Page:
Richard Burns Rally developer diary: Part two

To further the stage realism, we also needed to be able to support lots and lots of vegetation by the side of the stages, particularly in Japan's Hokkaido, which is a leafy jungle, and the thickly-forested Gateshead and Mont Blanc stages. It quickly became apparent that the kind of detail we were looking at would take us about four years to build with present techniques. Not good, as we had about two years.

We ended up building a brand new stage construction tool (named Kangaroo) and constructed a system (called X-tracking) where we could build up areas of high detail vegetation types - forests, meadows, felling areas etc - and feed this into the stage layouts. Camber and other road surface geometry can also be edited in Kangaroo fairly easily thanks to ingenious editing tools. This way we quickly got long stages chock-a-block with detailed vegetation and natural elements. From there on, our talented map builders have been spending all their time building up spectator areas, creating pot-holes, ruts, tickertape and landscaping, all based on the hundreds of photos and video footage we have collected from our rallies.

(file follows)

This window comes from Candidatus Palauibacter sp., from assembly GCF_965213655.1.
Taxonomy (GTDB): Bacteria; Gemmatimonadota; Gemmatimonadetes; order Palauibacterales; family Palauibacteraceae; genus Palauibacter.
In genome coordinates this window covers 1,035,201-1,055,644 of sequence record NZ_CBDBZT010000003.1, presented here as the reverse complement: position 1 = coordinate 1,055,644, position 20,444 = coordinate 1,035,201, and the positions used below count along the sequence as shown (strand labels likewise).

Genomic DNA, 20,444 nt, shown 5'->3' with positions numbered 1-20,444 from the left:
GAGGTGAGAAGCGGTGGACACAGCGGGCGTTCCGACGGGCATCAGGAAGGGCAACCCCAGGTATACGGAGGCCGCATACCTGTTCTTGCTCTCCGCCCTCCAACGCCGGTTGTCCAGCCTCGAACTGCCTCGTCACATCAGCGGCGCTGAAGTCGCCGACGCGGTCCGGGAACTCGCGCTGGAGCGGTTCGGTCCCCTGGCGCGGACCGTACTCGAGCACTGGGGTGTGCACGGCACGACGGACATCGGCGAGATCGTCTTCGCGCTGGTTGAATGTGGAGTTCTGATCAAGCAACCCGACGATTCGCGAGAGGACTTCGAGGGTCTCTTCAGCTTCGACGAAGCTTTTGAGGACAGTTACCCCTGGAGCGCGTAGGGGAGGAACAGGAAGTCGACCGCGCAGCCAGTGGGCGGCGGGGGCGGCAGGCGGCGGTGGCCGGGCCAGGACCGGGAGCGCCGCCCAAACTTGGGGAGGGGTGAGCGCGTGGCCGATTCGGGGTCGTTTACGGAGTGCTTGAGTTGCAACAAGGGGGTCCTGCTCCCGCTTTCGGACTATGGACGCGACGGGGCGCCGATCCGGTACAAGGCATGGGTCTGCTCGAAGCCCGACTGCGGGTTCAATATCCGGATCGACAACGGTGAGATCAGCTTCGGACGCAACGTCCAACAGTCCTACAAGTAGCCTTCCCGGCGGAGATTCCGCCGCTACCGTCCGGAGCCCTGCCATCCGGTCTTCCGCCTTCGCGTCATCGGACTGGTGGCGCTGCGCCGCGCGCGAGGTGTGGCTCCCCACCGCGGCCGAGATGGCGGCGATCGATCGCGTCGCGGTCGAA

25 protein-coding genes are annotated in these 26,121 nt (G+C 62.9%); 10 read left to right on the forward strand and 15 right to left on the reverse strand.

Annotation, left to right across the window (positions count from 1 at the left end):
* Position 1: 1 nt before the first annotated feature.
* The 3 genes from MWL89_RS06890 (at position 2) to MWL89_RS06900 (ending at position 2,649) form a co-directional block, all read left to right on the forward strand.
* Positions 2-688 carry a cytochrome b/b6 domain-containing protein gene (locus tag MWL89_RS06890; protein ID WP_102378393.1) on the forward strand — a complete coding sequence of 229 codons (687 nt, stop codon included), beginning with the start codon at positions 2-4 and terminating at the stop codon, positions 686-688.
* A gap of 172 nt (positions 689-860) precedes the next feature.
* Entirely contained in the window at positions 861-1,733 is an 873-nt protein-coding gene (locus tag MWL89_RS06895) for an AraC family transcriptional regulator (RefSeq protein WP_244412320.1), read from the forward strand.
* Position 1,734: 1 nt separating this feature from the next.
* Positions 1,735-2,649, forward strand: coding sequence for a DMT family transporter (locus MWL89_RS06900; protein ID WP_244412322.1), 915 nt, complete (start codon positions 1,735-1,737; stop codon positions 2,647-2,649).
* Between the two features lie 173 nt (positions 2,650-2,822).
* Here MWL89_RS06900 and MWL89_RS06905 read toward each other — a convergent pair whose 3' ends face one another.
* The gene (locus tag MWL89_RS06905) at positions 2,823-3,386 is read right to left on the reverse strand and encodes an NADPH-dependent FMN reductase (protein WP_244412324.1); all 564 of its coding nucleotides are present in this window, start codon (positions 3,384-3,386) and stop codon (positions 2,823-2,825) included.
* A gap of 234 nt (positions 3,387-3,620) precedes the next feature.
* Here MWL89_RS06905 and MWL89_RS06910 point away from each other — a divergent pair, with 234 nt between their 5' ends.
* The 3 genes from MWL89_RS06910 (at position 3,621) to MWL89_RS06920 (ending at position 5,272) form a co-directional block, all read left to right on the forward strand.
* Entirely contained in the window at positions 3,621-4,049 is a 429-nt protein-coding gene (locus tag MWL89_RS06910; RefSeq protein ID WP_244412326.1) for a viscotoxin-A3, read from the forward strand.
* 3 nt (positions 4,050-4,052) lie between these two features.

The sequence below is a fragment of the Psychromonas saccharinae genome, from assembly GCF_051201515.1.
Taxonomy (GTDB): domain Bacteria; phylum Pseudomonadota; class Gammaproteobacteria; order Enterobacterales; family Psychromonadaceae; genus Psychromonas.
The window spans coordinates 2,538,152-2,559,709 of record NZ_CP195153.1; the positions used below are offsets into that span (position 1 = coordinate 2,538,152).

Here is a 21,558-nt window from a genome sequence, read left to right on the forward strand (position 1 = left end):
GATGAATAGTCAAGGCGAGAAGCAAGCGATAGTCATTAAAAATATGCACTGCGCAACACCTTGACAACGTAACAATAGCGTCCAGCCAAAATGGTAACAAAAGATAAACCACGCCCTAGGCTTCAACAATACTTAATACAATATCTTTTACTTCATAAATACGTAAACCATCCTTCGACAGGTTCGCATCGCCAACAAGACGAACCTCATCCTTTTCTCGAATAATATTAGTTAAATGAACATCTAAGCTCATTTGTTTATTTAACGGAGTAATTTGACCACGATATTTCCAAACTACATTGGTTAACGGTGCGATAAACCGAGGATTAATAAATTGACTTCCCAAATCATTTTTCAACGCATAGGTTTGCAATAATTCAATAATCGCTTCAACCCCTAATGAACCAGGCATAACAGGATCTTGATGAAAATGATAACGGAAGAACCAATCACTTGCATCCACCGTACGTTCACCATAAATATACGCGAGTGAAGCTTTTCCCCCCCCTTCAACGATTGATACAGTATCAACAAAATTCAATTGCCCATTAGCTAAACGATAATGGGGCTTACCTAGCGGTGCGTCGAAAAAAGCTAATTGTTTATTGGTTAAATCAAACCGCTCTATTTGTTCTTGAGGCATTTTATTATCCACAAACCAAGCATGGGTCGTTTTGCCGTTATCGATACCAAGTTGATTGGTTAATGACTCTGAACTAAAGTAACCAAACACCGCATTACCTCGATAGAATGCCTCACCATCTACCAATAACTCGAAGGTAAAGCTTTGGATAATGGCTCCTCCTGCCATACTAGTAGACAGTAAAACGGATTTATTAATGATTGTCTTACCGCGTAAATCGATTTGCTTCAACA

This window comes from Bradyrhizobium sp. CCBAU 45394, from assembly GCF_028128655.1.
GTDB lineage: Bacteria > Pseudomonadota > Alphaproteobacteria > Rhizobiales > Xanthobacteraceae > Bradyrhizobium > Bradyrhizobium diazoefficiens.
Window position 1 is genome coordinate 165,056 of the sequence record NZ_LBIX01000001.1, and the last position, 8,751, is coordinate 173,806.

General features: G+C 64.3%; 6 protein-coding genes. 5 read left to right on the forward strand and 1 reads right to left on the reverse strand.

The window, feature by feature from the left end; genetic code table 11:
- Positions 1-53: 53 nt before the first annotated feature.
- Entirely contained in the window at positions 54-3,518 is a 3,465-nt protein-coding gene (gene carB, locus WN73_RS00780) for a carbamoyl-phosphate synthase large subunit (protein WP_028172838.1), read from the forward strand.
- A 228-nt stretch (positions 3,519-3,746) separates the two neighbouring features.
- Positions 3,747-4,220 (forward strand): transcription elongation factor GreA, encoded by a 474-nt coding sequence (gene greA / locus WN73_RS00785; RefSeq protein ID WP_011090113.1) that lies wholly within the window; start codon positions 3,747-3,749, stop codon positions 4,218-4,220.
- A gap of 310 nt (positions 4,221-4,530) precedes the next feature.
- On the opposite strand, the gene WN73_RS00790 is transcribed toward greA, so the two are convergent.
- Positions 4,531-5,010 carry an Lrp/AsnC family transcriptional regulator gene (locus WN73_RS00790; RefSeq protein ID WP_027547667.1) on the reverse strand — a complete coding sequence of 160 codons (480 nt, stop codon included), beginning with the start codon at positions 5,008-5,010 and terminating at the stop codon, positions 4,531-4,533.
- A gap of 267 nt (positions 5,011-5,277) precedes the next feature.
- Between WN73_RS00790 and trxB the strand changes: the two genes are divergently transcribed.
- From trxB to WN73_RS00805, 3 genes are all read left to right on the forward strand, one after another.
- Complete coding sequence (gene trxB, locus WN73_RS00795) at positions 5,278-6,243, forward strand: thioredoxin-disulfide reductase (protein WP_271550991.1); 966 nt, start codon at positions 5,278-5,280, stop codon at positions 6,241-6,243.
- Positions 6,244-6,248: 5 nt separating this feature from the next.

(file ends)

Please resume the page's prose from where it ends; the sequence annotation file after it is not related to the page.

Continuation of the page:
Globe-trotting and texture reference
I got to go to Nevada, Canberra and Hokkaido myself to gather reference (I know, a dirty job but someone has to do it - right?), but we generally travel in two-man teams, as it's easy for one person to miss something out - and it's good to divide up the burden of several cameras, a laptop, food and water for those long wilderness treks.

We became fairly well-known individuals on the rallies we visited and were easily recognisable with our tape measuring the ground and using big sheets suspended by sticks to isolate bushes and trees from the background for our texture photography. This (novel?) idea of screening the backgrounds away from trees and bushes saves the texture artists days and days of work as it simplifies making alpha channels and saves them from the nightmare task of having to cut out the image of a wanted tree, branches and all, from a picture of a forest by hand. We had a lot of spectators and marshals ask us just what the blazes we were up to, particularly the Japanese, who were extremely curious.

There are so many stories to tell from our trips: we've rolled a Jeep down a slope in the Grand Canyon, become surrounded by a swarm of blue parrots in a pine tree forest, gone three days without sleep, two days with just chewing gum and ice coffee (while having wonderful sushi within reach - that's the worst one!). Maybe at the end of this diary series I'll have some room for anecdotes.